In the Dark

Jocelyn Bartkevicius

       I am alone in the nightclub’s kitchen when it happens, an industrial kitchen, all stainless steel: a wall of broilers across from me, a huge stove beside that, Friolator nearby, deep double sink to my right, wall of freezers and refrigerators around the corner. I lean over the butcher-block table where, on Saturday mornings, my stepfather, Kirdy, slices bloody sides of beef into steaks and slays lobsters with a single stroke of the pointed knife. I kneel on a green vinyl chair from the bar—green for The Emerald Room, his Burlesque club. 
       It is nearly midnight, late August. Sunday, so the club is closed, the huge dining room where the comics coax laughter out of couples drinking and dining, waiting for the exotic dancer. But the bar is open for business, and Kirdy is there on the other side of the wall and at twelve I’m too young to be left home alone every night. In the kitchen, the translucent slats of the jalousie windows are open, letting in salt breezes from Long Island Sound. Letting in invisible gnats, an occasional fat fly. Moths flutter in the floodlights over the kitchen door. I stare at slices of the world outside: darkness, moths, light.
       Suddenly, Uncle Sonny streaks by, the floodlights giving his skin an eerie, mildly jaundiced pallor. He’s all angles, tall, skinny frame bent forward, but neck twisted, face toward the glass, a specter from life before The Emerald Room. 
       Something is off, and it’s not just the shock of seeing my mother’s brother running up the driveway between the nightclub and rental cottages, heading toward the fenced-in pool deck overlooking Long Island Sound. It’s not just that it’s nearly midnight, or that a grown man is rarely glimpsed in a flat-out run. It’s not just that he doesn’t live up the street anymore, like when we all shared a house with his mother and younger brother, but miles away on the other side of New Haven harbor, with his wife and young children. It’s not even that, in the six years since my mother married Kirdy the families have rarely mixed. His side never visits hers, and while one of her sisters or brothers might stop in at The Emerald Room, it’s by invitation only, in the light of day, to eat lunch out by the pool. Never at night, for the show or bar. 
       None of that compares to what’s really off: the angle and pace, that gawky man contorted but on the move, a face lit up for a moment and then gone. 
       I hold absolutely still, hoping that it wasn’t really him. Hoping that whether it was Uncle Sonny or some other man, I haven’t been noticed. Hoping that Uncle Sonny or the twisted running man that reminds me of him will jump over the locked gate to the beach below. After a few minutes, I try to convince myself that it was an apparition. It’s crazy to think that Uncle Sonny dashed past, cut into strips by the jalousie window.
       In the bar, on the other side of the wall behind me, the men drink and watch TV. Sunday night means only the regulars, half a dozen men, faces all shadow from the odd mix of lights: candles on the table, green fluorescent Emerald Room sign in the dark front window, blue TV light from over the bar. The TV voices rise and fall, fast and slick. I can’t hear what the men are saying, but I recognize their cadences: the laugh that sounds like a bark belongs to the fat one who lives upstairs in the hotel my grandmother runs. My stepfather’s rising melody of a laugh, “a ha ha ha haaaaaah.” The murmur that explodes into a short-syllable ending—the punch line—belongs to the one who always wears green janitor jumpsuits.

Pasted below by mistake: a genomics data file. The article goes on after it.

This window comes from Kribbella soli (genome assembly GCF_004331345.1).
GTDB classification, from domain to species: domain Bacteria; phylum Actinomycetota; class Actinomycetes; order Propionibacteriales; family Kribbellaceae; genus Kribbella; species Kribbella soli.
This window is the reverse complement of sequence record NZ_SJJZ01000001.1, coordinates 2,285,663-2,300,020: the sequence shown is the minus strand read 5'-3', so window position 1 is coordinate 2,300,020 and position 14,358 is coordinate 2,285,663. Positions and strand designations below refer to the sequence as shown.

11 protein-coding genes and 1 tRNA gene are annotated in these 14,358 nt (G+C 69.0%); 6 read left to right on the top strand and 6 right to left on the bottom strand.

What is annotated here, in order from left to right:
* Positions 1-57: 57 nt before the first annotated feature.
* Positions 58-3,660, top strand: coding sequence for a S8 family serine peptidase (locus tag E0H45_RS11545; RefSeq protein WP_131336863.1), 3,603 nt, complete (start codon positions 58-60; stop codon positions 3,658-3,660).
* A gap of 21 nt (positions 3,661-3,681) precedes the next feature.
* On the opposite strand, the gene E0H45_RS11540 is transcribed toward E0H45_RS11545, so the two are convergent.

About every fifteen minutes my stepfather yells out for the bartender in mock hysteria, an operatic tenor with a long high note on the second syllable, as if they will all die without another round. “Har-eeeeee!” I can’t hear the response; Harry is a bent old man with a guttural mumble—somewhere between Jimmy Cagney and Louis Armstrong—a voice I’ve come to love. 
       I picture him in his wrinkled black suit, limping from the bar as he always does at my stepfather’s cry with fresh shots of scotch and half-glasses of Schaeffer on the round tray, a crisp white cloth slung over his arm.
       On summer nights like this, before she migrates south for the winter, my grandmother sits at the head table beside her son, oblivious, an unlikely companion to men downing shots. She stares up at the TV with an angelic expression, no matter if it’s the news showing casualties in Vietnam, a soap opera playing out sexual betrayal, or a sit-com with a laugh track. She will be sipping on the Sambuca she poured for herself before I abandoned the bar for the kitchen. She is not a drinker like the men. She takes a glass as tonic before bedtime, a practice I’ve come to associate with elderly immigrant women. Her Sicilian customs and those of my father’s mother, a Lithuanian immigrant, clash in every way except for this: drink is medicinal, for healing illnesses and bringing on a good night’s sleep.
       She is dressed in mourning—black dress, dark stockings, black clunky shoes that resemble the half-boots nineteenth century women wore. Her husband died long before my mother married into the family, about the time she was divorcing my father, and yet it is my grandmother's way. For the rest of her life she will mark herself by the loss of her husband.